College of Veterinary Medicine
Pet Memorial Program
A donation was made in memory of Buster by Pritamo Kentala on Jun 12, 2017.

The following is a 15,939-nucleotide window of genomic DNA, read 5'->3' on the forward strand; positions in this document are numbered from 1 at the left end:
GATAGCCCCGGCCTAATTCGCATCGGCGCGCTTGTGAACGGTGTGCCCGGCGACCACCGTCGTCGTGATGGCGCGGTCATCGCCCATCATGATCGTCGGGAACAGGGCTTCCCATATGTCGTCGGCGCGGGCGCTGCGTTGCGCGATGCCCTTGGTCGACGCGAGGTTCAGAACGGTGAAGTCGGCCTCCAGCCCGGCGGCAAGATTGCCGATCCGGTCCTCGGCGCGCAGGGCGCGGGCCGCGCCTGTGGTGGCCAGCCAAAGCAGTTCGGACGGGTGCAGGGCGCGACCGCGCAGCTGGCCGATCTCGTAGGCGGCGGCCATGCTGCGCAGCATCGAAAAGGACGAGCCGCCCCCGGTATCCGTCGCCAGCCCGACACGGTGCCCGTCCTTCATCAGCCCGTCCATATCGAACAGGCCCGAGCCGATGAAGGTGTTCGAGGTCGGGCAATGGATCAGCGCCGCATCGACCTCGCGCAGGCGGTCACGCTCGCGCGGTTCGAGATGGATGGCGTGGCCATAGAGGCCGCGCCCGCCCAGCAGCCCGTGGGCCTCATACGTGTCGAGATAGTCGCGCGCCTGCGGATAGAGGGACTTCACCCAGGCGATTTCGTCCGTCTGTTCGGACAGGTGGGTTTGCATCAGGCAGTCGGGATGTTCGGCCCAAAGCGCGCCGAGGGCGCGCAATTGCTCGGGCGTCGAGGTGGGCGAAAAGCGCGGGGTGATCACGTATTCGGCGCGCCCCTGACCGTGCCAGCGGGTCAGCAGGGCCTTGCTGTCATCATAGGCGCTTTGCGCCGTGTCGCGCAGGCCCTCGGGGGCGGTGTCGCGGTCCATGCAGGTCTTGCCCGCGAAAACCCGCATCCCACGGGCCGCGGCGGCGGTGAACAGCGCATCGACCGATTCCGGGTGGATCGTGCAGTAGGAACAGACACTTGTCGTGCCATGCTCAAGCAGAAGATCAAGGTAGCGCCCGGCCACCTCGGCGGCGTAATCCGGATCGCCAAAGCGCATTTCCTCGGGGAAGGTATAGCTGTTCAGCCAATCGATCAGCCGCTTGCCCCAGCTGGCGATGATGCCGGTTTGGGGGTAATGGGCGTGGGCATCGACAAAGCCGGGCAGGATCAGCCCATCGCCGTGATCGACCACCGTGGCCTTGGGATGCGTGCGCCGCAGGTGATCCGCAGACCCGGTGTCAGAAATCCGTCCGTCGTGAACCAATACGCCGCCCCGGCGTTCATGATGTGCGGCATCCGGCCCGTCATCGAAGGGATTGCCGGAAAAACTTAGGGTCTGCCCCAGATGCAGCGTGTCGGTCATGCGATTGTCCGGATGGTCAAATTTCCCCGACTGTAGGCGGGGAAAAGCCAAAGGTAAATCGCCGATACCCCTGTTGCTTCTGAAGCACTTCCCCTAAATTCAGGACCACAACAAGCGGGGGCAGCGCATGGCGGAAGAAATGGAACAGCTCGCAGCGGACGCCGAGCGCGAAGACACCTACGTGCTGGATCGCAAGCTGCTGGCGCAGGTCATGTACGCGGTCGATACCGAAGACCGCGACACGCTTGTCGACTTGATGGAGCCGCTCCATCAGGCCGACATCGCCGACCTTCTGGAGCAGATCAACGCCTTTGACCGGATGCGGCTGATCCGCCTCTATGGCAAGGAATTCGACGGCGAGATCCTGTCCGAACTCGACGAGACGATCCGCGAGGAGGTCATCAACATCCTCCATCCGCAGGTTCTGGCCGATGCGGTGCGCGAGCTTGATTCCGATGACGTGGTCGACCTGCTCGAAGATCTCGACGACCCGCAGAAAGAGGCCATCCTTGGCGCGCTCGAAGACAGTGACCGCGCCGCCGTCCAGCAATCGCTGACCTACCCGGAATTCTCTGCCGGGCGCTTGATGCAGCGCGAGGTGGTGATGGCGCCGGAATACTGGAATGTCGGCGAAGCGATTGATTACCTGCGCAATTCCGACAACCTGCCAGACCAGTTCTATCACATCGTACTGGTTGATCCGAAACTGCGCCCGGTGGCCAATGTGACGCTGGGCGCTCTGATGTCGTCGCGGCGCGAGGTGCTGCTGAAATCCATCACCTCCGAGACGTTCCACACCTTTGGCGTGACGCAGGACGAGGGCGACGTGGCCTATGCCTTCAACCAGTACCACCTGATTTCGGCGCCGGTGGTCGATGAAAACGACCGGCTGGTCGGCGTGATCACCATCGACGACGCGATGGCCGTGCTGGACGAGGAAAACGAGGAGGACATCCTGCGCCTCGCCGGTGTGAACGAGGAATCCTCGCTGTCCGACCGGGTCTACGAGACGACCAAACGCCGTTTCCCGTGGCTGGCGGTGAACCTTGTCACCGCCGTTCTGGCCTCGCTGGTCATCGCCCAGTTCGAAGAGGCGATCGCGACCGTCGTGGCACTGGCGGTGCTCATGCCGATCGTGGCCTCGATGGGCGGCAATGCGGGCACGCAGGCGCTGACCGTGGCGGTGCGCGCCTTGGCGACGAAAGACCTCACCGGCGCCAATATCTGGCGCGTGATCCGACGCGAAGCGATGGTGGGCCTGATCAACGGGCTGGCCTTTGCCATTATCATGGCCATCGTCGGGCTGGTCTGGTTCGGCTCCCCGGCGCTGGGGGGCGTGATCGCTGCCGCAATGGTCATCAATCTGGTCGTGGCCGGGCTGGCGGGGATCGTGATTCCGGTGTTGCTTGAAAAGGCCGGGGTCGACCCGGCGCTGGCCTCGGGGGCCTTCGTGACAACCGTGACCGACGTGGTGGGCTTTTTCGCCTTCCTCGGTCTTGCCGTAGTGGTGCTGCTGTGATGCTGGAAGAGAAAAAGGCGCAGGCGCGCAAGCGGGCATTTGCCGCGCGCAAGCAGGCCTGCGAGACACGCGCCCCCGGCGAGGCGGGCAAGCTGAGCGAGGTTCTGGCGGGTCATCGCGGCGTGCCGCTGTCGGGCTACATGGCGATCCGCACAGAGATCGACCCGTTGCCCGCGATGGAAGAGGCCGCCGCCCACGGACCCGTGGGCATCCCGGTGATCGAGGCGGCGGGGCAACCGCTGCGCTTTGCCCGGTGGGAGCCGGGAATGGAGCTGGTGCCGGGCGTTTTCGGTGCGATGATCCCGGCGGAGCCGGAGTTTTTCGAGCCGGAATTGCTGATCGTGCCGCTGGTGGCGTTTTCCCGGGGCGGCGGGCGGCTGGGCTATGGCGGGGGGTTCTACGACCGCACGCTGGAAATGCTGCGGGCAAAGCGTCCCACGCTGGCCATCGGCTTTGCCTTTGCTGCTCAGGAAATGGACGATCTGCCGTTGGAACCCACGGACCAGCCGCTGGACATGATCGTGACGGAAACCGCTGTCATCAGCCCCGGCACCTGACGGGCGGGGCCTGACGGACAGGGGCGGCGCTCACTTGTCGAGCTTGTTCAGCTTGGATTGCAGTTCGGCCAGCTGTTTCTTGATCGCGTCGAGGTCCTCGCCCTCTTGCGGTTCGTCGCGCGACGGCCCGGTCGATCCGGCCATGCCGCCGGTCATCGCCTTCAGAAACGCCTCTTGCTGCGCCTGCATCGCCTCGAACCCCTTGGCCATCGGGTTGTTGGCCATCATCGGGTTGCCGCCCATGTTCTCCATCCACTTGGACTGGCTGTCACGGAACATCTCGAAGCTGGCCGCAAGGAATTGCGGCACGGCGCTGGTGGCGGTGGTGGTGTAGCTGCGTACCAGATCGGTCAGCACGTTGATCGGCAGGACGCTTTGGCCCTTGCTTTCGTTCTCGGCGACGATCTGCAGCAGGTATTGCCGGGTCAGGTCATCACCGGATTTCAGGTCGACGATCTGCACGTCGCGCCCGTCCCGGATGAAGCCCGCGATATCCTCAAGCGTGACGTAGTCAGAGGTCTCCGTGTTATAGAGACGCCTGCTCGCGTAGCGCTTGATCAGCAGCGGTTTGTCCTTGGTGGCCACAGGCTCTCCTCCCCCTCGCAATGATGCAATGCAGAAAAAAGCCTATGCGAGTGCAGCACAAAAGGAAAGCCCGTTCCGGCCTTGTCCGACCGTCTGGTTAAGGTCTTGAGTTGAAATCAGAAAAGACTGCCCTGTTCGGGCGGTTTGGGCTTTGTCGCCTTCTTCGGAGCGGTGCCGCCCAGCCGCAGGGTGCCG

My sweet, naughty, energetic, annoying, joyful, persistent, affectionate, much loved, Yorkie Buster has been silenced by cancer at only eight years old. This memorial story about my life with Buster is dedicated to raising funds for WSU College of Veterinary Medicine for the purchase of a new (advanced, high-field), MRI so that future patients can continue to receive exceptional, life-saving care at their facility. In a five year span, thousands of animals from western Canada, Washington, Idaho, Montana, Alaska, and several other states have received MRI scans … including my dogs Buster and Shimmy (also a radiation cancer patient at WSU in 2008). The current machine is close to twenty years old and the fund raising drive is only just at the half way point. Every little donation will help to reach the goal and make a difference for the many horses, dogs, cats, cows, birds, etc., who receive treatment at WSU. Buster came to me when he was 11 months old from a family who couldn’t handle him anymore. About two hours after I brought this incredibly cute, demanding, uncooperative little beast home, I thought to myself, “What have I done???” Oh my, I could not have guessed just how much he would teach me about dog training, patience and the art of getting him to embrace my ideas about house rules as if they were his own. He challenged me every step of the way, but after so many years, he actually had the best recall of any of my dogs and blossomed into an excellent demo dog for my agility foundation training classes. Because Buster was so challenging and stubborn, I decided to sign up for the first K9 Nose Work® presentation offered in the Pacific Northwest. The flier mentioned “builds teamwork and focus…..” and I wasn’t going to miss out on that opportunity so I signed up right away! I was so impressed by his reaction and interest in searching that I asked during the lunch break about how I could learn to teach this to others… and a new career was born. I had been totally immersed in the agility world for close to twenty years and now my interests started to shift to this new activity that was transforming my dog into one who could focus himself and work even when the neighbor dog was barking incessantly behind the nearby fence. Buster is the reason I became a Certified K9 Nose Work Instructor and his inspiration has made it possible for me to help many other dogs to achieve the ability to settle and focus on a task even when out and about in the big wide world. In February, 2016 Buster suddenly became seriously ill and was diagnosed with an inoperable brain tumor. I took him to Washington State University Vet Hospital in Pullman where he stayed for four weeks of radiation treatments. I will always be grateful to the staff that cared for him and managed his treatment plan. Buster came home and lived happily and symptom free for a little over a year. About a month or so before he died, he became unable to search and detect target odors and I knew something was up. Although he showed no “neurological signs,” it was clear he has lost some spark when he stopped rough-housing with his pal Crush or bugging me to do his bidding right now - ! On May 28th, 2017 he was showing some discomfort and as I was preparing to take him to the emergency vet, he had a very bad seizure. I got him to the hospital as soon as possible and almost immediately after we arrived, he went downhill very rapidly and we let him go without delay. It was sudden and shocking to have him become so ill so fast. I was very grateful to the vet who administered the final treatment that allowed him to relax and die peacefully in my arms. All of us pet lovers know this pain.. it is raw and nauseating and just when you think it’s lessening, it pops up again when counting the food bowls to collect and put in the sink… or out on a walk when the one who was the “lead” dog… is no longer physically present, or when there is no barking at a predictable time or situation and everything seems way too quiet. Those who met Buster know – he was a very cute dog with lots of spirit and attitude. (His “official” name was FunQuest’s Mr. Big Stuff ) Please help me to let that spirit live on by supporting WSU in providing the best care possible to their patients and contributing to this very important fund raising mission.